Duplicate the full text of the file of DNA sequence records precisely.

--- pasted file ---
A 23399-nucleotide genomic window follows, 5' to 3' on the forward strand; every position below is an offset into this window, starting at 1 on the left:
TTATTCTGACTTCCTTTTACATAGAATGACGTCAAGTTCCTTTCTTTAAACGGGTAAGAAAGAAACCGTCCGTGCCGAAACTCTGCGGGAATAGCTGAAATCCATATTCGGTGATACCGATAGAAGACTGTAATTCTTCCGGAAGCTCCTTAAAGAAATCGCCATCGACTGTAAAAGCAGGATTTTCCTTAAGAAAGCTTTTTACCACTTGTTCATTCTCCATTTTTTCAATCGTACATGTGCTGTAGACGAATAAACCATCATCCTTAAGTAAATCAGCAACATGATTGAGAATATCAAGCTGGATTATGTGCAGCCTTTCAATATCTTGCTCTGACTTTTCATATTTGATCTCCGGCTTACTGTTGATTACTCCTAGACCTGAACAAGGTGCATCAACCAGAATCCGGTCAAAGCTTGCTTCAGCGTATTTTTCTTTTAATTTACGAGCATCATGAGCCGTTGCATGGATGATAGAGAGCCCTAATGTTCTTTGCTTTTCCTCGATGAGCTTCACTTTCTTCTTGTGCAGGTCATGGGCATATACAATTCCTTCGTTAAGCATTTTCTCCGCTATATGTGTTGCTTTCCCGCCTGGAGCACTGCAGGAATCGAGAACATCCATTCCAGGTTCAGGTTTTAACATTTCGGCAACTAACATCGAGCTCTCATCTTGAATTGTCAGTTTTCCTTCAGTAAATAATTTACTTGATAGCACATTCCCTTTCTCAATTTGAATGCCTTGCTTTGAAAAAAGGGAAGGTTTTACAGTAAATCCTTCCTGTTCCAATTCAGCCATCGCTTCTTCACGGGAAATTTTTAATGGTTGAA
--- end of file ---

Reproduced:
A 23399-nucleotide genomic window follows, 5' to 3' on the forward strand; every position below is an offset into this window, starting at 1 on the left:
TTATTCTGACTTCCTTTTACATAGAATGACGTCAAGTTCCTTTCTTTAAACGGGTAAGAAAGAAACCGTCCGTGCCGAAACTCTGCGGGAATAGCTGAAATCCATATTCGGTGATACCGATAGAAGACTGTAATTCTTCCGGAAGCTCCTTAAAGAAATCGCCATCGACTGTAAAAGCAGGATTTTCCTTAAGAAAGCTTTTTACCACTTGTTCATTCTCCATTTTTTCAATCGTACATGTGCTGTAGACGAATAAACCATCATCCTTAAGTAAATCAGCAACATGATTGAGAATATCAAGCTGGATTATGTGCAGCCTTTCAATATCTTGCTCTGACTTTTCATATTTGATCTCCGGCTTACTGTTGATTACTCCTAGACCTGAACAAGGTGCATCAACCAGAATCCGGTCAAAGCTTGCTTCAGCGTATTTTTCTTTTAATTTACGAGCATCATGAGCCGTTGCATGGATGATAGAGAGCCCTAATGTTCTTTGCTTTTCCTCGATGAGCTTCACTTTCTTCTTGTGCAGGTCATGGGCATATACAATTCCTTCGTTAAGCATTTTCTCCGCTATATGTGTTGCTTTCCCGCCTGGAGCACTGCAGGAATCGAGAACATCCATTCCAGGTTCAGGTTTTAACATTTCGGCAACTAACATCGAGCTCTCATCTTGAATTGTCAGTTTTCCTTCAGTAAATAATTTACTTGATAGCACATTCCCTTTCTCAATTTGAATGCCTTGCTTTGAAAAAAGGGAAGGTTTTACAGTAAATCCTTCCTGTTCCAATTCAGCCATCGCTTCTTCACGGGAAATTTTTAATGGTTGAA